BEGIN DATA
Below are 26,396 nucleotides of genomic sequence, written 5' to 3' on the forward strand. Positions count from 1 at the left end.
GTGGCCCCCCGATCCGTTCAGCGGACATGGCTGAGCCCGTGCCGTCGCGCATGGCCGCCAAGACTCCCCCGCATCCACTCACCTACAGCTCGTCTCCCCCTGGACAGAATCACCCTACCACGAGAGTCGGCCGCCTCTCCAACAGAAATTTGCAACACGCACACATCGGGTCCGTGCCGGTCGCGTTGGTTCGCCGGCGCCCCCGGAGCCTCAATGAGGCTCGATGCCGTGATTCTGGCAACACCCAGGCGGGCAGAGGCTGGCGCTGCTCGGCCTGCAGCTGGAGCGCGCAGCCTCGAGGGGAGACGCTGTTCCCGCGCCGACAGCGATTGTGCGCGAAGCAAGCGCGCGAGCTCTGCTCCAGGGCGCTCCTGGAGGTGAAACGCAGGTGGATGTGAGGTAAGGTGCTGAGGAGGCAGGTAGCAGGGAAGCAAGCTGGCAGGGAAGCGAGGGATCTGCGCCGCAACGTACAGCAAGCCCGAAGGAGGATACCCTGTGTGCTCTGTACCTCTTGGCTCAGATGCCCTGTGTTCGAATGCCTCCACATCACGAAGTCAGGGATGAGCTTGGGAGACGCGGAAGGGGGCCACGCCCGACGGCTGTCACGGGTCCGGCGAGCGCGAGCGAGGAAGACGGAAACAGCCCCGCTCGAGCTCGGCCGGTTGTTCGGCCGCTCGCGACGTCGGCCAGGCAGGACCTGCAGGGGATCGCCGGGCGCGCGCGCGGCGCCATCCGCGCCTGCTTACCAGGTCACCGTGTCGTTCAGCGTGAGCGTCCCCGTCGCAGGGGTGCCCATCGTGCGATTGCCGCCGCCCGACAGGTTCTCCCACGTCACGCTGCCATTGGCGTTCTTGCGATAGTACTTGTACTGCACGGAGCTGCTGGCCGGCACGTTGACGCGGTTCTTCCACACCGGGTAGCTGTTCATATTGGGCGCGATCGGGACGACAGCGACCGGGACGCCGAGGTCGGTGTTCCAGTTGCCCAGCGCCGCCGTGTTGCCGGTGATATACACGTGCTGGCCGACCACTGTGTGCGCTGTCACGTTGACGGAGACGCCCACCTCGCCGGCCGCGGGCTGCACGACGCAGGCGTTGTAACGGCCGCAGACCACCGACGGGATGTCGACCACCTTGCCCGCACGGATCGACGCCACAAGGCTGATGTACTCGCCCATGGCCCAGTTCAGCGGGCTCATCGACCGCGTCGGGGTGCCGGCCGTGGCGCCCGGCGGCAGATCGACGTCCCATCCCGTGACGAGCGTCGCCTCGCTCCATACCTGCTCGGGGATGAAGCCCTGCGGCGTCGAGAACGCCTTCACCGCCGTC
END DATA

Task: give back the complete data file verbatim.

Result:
Below are 26,396 nucleotides of genomic sequence, written 5' to 3' on the forward strand. Positions count from 1 at the left end.
GTGGCCCCCCGATCCGTTCAGCGGACATGGCTGAGCCCGTGCCGTCGCGCATGGCCGCCAAGACTCCCCCGCATCCACTCACCTACAGCTCGTCTCCCCCTGGACAGAATCACCCTACCACGAGAGTCGGCCGCCTCTCCAACAGAAATTTGCAACACGCACACATCGGGTCCGTGCCGGTCGCGTTGGTTCGCCGGCGCCCCCGGAGCCTCAATGAGGCTCGATGCCGTGATTCTGGCAACACCCAGGCGGGCAGAGGCTGGCGCTGCTCGGCCTGCAGCTGGAGCGCGCAGCCTCGAGGGGAGACGCTGTTCCCGCGCCGACAGCGATTGTGCGCGAAGCAAGCGCGCGAGCTCTGCTCCAGGGCGCTCCTGGAGGTGAAACGCAGGTGGATGTGAGGTAAGGTGCTGAGGAGGCAGGTAGCAGGGAAGCAAGCTGGCAGGGAAGCGAGGGATCTGCGCCGCAACGTACAGCAAGCCCGAAGGAGGATACCCTGTGTGCTCTGTACCTCTTGGCTCAGATGCCCTGTGTTCGAATGCCTCCACATCACGAAGTCAGGGATGAGCTTGGGAGACGCGGAAGGGGGCCACGCCCGACGGCTGTCACGGGTCCGGCGAGCGCGAGCGAGGAAGACGGAAACAGCCCCGCTCGAGCTCGGCCGGTTGTTCGGCCGCTCGCGACGTCGGCCAGGCAGGACCTGCAGGGGATCGCCGGGCGCGCGCGCGGCGCCATCCGCGCCTGCTTACCAGGTCACCGTGTCGTTCAGCGTGAGCGTCCCCGTCGCAGGGGTGCCCATCGTGCGATTGCCGCCGCCCGACAGGTTCTCCCACGTCACGCTGCCATTGGCGTTCTTGCGATAGTACTTGTACTGCACGGAGCTGCTGGCCGGCACGTTGACGCGGTTCTTCCACACCGGGTAGCTGTTCATATTGGGCGCGATCGGGACGACAGCGACCGGGACGCCGAGGTCGGTGTTCCAGTTGCCCAGCGCCGCCGTGTTGCCGGTGATATACACGTGCTGGCCGACCACTGTGTGCGCTGTCACGTTGACGGAGACGCCCACCTCGCCGGCCGCGGGCTGCACGACGCAGGCGTTGTAACGGCCGCAGACCACCGACGGGATGTCGACCACCTTGCCCGCACGGATCGACGCCACAAGGCTGATGTACTCGCCCATGGCCCAGTTCAGCGGGCTCATCGACCGCGTCGGGGTGCCGGCCGTGGCGCCCGGCGGCAGATCGACGTCCCATCCCGTGACGAGCGTCGCCTCGCTCCATACCTGCTCGGGGATGAAGCCCTGCGGCGTCGAGAACGCCTTCACCGCCGTC